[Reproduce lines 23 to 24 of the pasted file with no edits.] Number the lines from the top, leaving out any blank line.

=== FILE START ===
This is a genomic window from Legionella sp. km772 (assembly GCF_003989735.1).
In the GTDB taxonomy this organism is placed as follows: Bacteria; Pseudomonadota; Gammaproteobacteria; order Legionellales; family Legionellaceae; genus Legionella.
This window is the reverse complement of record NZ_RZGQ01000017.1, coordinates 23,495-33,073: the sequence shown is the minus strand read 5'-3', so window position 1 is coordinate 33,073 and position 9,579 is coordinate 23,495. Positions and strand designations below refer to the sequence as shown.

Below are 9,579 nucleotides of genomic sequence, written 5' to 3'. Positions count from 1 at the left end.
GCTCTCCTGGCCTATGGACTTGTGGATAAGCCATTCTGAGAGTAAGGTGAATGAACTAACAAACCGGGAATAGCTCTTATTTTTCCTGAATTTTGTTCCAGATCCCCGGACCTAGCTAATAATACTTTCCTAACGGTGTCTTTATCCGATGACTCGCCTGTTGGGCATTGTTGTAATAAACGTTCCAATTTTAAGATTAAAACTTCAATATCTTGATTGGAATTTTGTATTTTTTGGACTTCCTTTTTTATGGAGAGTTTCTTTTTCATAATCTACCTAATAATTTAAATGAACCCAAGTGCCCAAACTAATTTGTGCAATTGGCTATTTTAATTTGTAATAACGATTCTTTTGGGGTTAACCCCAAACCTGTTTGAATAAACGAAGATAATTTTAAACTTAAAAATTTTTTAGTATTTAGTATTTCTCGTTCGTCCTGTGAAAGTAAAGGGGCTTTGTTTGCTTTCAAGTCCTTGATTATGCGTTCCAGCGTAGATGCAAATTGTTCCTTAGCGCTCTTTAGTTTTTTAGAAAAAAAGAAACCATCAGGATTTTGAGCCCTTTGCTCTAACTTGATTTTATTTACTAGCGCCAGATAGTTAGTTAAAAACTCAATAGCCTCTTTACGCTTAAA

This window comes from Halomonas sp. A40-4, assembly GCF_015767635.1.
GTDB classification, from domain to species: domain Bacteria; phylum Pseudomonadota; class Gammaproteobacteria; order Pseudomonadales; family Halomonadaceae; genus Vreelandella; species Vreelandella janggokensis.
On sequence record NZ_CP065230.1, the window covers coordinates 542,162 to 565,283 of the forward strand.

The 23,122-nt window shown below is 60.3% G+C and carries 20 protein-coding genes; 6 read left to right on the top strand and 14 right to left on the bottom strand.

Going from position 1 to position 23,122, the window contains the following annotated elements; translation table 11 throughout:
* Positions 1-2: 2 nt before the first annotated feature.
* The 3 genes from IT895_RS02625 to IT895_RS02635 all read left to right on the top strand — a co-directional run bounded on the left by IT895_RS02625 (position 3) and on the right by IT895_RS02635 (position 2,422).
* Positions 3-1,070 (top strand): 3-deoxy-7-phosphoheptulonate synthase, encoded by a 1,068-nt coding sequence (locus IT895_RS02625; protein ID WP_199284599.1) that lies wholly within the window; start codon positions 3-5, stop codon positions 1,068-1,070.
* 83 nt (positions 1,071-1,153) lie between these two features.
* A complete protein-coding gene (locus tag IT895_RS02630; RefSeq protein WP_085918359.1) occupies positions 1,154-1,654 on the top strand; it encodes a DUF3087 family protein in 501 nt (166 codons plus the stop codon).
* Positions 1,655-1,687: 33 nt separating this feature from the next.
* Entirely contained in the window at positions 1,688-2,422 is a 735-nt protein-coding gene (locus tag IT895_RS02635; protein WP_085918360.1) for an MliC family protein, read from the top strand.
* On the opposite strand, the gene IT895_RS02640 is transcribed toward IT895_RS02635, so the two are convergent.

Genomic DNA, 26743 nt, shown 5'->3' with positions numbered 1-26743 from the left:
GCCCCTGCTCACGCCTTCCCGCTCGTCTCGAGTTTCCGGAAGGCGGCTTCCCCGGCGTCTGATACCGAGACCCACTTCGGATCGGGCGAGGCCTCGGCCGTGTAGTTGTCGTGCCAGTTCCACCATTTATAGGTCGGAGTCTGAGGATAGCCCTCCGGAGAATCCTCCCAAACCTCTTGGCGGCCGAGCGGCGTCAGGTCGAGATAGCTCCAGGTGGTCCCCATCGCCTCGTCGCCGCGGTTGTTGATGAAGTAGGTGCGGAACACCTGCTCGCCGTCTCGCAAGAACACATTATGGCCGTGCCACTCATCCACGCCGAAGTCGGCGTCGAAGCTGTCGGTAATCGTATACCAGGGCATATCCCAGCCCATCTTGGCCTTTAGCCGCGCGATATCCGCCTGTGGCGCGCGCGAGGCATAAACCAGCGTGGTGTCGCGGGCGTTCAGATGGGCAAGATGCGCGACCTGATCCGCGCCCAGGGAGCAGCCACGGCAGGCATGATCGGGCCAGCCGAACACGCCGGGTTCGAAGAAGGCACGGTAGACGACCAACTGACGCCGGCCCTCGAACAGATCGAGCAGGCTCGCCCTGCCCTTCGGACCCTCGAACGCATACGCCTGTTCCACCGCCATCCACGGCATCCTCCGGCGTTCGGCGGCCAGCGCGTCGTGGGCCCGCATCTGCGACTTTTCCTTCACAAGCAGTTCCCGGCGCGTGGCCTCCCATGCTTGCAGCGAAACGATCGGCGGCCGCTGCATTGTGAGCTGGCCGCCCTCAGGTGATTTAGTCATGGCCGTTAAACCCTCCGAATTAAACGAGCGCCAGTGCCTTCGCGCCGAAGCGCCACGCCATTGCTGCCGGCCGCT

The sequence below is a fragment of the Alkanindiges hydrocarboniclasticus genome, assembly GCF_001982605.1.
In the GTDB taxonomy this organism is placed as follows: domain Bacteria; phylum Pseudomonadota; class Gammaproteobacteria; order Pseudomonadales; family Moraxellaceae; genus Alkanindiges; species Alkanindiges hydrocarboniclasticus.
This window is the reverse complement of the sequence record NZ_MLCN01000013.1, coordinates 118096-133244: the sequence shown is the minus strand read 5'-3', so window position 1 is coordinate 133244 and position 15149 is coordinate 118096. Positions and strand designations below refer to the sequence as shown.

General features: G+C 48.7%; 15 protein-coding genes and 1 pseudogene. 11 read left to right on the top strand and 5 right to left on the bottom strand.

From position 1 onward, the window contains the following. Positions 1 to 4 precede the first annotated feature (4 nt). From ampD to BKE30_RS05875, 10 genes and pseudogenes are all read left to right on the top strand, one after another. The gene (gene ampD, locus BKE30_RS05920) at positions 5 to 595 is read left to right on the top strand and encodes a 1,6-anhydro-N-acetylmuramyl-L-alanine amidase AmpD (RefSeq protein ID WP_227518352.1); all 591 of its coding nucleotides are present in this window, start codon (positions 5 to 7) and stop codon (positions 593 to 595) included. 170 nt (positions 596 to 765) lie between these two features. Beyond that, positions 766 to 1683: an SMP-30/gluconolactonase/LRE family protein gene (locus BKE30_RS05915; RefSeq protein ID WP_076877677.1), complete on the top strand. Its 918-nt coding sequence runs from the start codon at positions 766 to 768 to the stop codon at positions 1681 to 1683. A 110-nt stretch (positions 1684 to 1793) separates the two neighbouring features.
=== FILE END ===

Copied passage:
This window is the reverse complement of the sequence record NZ_MLCN01000013.1, coordinates 118096-133244: the sequence shown is the minus strand read 5'-3', so window position 1 is coordinate 133244 and position 15149 is coordinate 118096. Positions and strand designations below refer to the sequence as shown.

General features: G+C 48.7%; 15 protein-coding genes and 1 pseudogene. 11 read left to right on the top strand and 5 right to left on the bottom strand.